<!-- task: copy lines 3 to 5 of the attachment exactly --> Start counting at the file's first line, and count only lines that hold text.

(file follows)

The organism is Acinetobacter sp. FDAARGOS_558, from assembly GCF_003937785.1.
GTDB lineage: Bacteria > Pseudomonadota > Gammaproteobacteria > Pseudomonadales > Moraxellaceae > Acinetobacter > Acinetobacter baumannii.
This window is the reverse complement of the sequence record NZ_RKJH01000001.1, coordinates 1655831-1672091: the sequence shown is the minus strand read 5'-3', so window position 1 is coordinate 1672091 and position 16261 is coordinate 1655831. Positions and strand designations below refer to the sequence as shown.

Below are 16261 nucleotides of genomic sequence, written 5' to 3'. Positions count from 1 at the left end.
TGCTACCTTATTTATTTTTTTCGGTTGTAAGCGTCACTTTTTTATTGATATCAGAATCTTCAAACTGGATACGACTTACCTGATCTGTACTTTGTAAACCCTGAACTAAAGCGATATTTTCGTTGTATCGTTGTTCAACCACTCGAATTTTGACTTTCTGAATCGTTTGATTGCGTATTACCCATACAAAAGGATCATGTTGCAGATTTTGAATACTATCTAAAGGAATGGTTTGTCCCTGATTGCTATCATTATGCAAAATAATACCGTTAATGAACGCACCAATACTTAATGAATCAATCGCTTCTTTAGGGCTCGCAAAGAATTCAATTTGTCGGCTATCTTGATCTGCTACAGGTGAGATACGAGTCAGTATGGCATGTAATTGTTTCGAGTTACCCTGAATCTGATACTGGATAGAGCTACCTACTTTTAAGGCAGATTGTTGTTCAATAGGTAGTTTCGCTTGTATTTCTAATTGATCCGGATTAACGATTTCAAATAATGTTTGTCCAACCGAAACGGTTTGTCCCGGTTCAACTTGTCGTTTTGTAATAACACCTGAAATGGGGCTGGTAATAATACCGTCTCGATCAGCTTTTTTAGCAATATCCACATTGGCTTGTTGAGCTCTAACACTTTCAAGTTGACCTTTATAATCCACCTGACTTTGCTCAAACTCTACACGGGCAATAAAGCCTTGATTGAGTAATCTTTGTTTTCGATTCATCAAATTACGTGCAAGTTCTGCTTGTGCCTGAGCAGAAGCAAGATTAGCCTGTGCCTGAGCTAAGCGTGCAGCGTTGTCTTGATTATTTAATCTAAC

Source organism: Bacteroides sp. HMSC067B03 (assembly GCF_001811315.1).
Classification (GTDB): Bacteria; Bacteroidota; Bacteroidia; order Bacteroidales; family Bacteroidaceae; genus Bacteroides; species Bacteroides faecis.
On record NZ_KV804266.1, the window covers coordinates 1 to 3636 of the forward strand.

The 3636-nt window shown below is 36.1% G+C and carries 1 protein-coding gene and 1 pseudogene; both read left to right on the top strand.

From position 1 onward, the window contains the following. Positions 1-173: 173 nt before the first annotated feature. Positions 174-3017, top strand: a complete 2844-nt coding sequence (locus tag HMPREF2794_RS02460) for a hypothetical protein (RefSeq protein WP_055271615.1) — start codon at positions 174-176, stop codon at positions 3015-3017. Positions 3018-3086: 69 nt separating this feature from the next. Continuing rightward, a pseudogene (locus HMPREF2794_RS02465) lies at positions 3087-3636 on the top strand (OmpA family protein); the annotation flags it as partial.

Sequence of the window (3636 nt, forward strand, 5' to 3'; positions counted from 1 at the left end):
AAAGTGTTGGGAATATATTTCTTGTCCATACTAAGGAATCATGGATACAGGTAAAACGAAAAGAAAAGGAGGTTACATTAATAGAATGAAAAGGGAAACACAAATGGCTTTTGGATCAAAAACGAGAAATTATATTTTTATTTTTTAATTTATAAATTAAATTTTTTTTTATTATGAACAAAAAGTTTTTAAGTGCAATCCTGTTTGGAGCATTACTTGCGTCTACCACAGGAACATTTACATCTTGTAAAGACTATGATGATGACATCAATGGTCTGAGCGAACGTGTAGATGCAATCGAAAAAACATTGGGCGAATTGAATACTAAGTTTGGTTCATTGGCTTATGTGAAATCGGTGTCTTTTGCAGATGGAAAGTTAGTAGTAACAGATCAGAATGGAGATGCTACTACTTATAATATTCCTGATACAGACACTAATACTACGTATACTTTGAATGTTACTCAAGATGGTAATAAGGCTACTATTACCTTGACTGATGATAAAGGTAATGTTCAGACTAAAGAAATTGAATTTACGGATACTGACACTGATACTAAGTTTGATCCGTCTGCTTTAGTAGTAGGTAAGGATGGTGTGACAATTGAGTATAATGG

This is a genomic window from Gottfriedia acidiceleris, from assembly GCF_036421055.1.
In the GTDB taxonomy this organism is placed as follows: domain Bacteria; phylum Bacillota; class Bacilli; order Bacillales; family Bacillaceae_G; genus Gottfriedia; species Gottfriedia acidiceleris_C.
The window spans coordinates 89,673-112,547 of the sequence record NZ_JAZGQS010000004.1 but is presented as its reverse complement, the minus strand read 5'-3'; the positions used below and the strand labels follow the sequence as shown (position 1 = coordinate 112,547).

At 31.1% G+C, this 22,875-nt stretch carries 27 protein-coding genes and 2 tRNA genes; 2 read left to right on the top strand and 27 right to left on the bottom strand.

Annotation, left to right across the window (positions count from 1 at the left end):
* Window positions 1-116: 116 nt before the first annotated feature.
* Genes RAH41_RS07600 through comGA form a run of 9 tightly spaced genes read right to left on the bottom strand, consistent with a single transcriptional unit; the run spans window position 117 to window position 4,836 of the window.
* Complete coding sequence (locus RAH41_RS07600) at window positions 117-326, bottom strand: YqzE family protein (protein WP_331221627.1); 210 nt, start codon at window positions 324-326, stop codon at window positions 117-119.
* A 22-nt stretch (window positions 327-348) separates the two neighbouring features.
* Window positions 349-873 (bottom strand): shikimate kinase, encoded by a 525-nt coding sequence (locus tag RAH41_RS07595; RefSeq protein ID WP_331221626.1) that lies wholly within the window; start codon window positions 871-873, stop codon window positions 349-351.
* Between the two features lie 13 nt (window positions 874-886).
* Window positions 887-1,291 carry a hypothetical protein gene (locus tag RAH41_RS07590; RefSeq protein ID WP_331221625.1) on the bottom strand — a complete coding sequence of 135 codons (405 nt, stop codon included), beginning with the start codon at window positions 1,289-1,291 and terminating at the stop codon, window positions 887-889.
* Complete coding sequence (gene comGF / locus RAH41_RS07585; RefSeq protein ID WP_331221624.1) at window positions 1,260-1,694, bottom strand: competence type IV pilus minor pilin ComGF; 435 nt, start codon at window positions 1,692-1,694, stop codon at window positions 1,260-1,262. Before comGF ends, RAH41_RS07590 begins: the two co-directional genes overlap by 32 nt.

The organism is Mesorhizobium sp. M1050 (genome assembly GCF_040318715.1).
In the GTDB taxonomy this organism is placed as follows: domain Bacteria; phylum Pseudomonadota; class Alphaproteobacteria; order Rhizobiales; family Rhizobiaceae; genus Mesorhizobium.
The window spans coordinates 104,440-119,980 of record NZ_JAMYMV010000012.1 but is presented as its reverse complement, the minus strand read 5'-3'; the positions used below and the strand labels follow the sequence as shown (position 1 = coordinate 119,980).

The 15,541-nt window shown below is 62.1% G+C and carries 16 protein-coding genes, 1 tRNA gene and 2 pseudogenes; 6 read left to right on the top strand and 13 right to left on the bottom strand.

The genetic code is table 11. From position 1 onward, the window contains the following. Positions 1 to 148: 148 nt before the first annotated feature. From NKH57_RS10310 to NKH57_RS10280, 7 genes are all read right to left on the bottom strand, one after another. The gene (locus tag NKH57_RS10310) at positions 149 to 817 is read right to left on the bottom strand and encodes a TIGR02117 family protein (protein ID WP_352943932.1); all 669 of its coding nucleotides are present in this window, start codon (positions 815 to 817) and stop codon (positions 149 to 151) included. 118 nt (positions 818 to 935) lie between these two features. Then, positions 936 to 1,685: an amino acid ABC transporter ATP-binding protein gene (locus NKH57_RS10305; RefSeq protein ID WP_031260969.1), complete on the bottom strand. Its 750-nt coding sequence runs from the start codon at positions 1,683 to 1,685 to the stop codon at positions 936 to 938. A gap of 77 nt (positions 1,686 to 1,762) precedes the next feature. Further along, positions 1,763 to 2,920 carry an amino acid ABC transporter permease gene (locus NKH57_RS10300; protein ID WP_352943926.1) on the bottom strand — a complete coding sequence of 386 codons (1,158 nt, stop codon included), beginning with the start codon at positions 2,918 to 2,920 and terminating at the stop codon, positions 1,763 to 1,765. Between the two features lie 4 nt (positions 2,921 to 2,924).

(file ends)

This window is the reverse complement of the sequence record NZ_RKJH01000001.1, coordinates 1655831-1672091: the sequence shown is the minus strand read 5'-3', so window position 1 is coordinate 1672091 and position 16261 is coordinate 1655831. Positions and strand designations below refer to the sequence as shown.

Below are 16261 nucleotides of genomic sequence, written 5' to 3'. Positions count from 1 at the left end.
TGCTACCTTATTTATTTTTTTCGGTTGTAAGCGTCACTTTTTTATTGATATCAGAATCTTCAAACTGGATACGACTTACCTGATCTGTACTTTGTAAACCCTGAACTAAAGCGATATTTTCGTTGTATCGTTGTTCAACCACTCGAATTTTGACTTTCTGAATCGTTTGATTGCGTATTACCCATACAAAAGGATCATGTTGCAGATTTTGAATACTATCTAAAGGAATGGTTTGTCCCTGATTGCTATCATTATGCAAAATAATACCGTTAATGAACGCACCAATACTTAATGAATCAATCGCTTCTTTAGGGCTCGCAAAGAATTCAATTTGTCGGCTATCTTGATCTGCTACAGGTGAGATACGAGTCAGTATGGCATGTAATTGTTTCGAGTTACCCTGAATCTGATACTGGATAGAGCTACCTACTTTTAAGGCAGATTGTTGTTCAATAGGTAGTTTCGCTTGTATTTCTAATTGATCCGGATTAACGATTTCAAATAATGTTTGTCCAACCGAAACGGTTTGTCCCGGTTCAACTTGTCGTTTTGTAATAACACCTGAAATGGGGCTGGTAATAATACCGTCTCGATCAGCTTTTTTAGCAATATCCACATTGGCTTGTTGAGCTCTAACACTTTCAAGTTGACCTTTATAATCCACCTGACTTTGCTCAAACTCTACACGGGCAATAAAGCCTTGATTGAGTAATCTTTGTTTTCGATTCATCAAATTACGTGCAAGTTCTGCTTGTGCCTGAGCAGAAGCAAGATTAGCCTGTGCCTGAGCTAAGCGTGCAGCGTTGTCTTGATTATTTAATCTAAC